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Population Counts – It Has to Drink

October 13, 2011

You have read me on this blog and perhaps heard me on television and radio, arguing the primacy of population. The explosion of human numbers. A lot of what is happening in the world can be explained by the disproportionate increase in human numbers: the degradation of the oceans, the spread of desert in Africa, the purging of the tropical rainforests, the elimination of species like the African great apes, and tribal warfare and civil war.

The world population has doubled since 1970. Doubled in 40 years, and it is going to go on increasing before it stabilises. Perhaps around 2050.

To put it crudely, you don’t have global warming without global swarming.

Just came across a statistic that clinches the case. According to James Famiglietti, a professor of earth-system science and civil engineering at the University of California in Irvine:

We have the same amount of water…

The laws of supply and demand might make new resources of oil and coal feasible, but economic laws don’t work magic with water.

So we have the same amount of water, but we have – wait for it – 250 percent more people than a century ago. And climate change means “water moving around to different places, even as populations are growing.”

The result is not only a shortage, but a mismatch between where water is and where it’s needed. At the core of the problem: human numbers have doubled since 1970.

  1. Robert Doherty permalink
    October 13, 2011 3:02 pm

    Supply and demand apply just as much to water. Haven’t you heard of desalination? There are Middle Eastern countries that rely solely on the more expensive desalinated water due to very little rainfall.

    • Tom permalink
      October 13, 2011 8:30 pm

      Not sure if Sudan has a desalination plant in the works…

  2. Philip permalink
    October 13, 2011 3:44 pm

    Population has doubled, sure; but so what?
    Does that prove that we’re at the limit of the earth’s carrying capacity?

    • Tom permalink
      October 13, 2011 8:28 pm

      But so what?- Well, now there’s twice as many people competing for the same amount of resources. And with an exponentially increasing population, it will double again in less time than the last, with fewer resources per person again.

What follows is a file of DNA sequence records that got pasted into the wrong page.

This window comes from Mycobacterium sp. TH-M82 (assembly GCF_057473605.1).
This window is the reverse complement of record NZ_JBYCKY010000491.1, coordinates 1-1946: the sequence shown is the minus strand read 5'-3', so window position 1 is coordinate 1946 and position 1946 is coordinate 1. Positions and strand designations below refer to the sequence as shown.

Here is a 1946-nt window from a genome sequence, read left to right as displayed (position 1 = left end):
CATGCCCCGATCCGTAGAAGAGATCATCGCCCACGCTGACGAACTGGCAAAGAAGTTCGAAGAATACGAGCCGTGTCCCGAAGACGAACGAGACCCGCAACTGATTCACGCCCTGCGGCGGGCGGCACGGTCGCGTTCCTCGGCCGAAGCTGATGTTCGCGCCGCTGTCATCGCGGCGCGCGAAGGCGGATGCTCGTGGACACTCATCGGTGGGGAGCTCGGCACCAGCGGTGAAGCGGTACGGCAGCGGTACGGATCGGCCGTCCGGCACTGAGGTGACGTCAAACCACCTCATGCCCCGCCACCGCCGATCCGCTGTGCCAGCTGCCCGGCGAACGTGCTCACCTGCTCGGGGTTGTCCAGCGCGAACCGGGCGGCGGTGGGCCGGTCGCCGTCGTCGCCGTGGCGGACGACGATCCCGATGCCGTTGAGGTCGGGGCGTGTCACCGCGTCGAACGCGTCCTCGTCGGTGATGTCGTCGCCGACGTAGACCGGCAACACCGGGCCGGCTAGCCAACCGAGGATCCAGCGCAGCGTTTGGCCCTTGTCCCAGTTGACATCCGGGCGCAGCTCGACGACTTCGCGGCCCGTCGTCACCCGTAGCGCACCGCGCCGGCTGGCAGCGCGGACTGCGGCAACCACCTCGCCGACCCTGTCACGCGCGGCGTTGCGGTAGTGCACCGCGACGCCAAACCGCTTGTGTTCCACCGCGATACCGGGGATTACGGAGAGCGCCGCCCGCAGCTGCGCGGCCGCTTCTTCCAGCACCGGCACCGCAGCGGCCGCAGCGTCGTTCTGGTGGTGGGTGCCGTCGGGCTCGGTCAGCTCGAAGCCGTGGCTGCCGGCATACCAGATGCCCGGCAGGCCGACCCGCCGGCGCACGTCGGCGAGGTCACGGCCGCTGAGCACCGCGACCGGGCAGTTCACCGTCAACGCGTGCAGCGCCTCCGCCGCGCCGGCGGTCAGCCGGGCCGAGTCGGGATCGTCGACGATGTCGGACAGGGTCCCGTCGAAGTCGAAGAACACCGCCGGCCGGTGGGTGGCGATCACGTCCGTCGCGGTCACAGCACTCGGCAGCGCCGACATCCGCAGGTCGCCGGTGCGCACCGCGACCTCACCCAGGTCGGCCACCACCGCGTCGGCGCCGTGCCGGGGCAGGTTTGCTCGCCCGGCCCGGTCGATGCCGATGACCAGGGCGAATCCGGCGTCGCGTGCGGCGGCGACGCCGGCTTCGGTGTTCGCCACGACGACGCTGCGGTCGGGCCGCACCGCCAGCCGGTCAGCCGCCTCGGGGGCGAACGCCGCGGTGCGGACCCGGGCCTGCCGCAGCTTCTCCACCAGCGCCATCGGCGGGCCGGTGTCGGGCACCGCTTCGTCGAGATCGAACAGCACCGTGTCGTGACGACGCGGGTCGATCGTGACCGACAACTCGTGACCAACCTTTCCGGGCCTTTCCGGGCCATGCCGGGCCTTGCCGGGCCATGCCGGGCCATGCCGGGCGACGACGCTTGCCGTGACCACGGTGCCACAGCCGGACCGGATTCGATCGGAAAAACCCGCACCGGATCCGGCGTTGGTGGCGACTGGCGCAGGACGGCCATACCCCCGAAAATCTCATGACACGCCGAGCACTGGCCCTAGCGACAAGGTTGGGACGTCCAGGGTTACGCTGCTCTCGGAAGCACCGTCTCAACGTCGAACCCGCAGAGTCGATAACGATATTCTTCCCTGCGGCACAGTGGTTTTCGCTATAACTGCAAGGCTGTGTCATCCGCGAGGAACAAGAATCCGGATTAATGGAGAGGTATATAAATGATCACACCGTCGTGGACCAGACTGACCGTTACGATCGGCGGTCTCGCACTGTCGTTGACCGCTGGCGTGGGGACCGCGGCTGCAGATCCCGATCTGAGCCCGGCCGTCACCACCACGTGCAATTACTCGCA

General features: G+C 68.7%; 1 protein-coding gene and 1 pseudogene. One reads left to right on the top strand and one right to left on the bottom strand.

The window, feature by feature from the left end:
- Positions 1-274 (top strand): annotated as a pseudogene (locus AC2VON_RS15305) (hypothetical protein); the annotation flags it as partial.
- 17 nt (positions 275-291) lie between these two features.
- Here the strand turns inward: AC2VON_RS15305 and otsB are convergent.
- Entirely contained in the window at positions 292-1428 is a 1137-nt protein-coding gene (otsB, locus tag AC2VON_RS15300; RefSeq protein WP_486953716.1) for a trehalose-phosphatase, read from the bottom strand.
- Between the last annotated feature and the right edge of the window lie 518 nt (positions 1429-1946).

I’m a bit unsure about the second question. Are you saying that we should let the population continue to increase exponentially until there’s proof that we’ve reached the limit? What would that proof be? World war? Famine? Mass extinction? Plagues?
      If you’re implying that we’re not at capacity now, then why not aim to start slowing growth now with the aim of stabilisation BEFORE reaching capacity. What’s the need to fill the world until bursting point and await for limits to be imposed on us.
      In what way is 7 billion better than 3.5? What is the advantage of hitting 14 billion in the next few decades? Surely limiting sooner rather than later would be advantageous. Less is more- more resources for each individual.
      Perhaps I’ve misunderstood your post, but I think there is great significance in the world population doubling .

  3. Tom permalink
    October 13, 2011 8:35 pm

    Bob, how do you expect the world population will stabilise? I often hear of a point in the future where this will happen, but the exact mechanism seems to be glossed over. I’ve often heard numbers around 13-15 billion, but why will it stop here? I mean, there would have to be a great and sudden drop in birth rate, and a sudden increase in death rate to reach stabilisation. What will lead to the drop in birth rate?- I know increased education and wealth, etc, decreases birth rate, but I can’t see the areas of the world currently in poverty suddenly attaining these things to a sufficient degree by 2050. The other options are imposed restrictions on procreation, increased child mortality, war…

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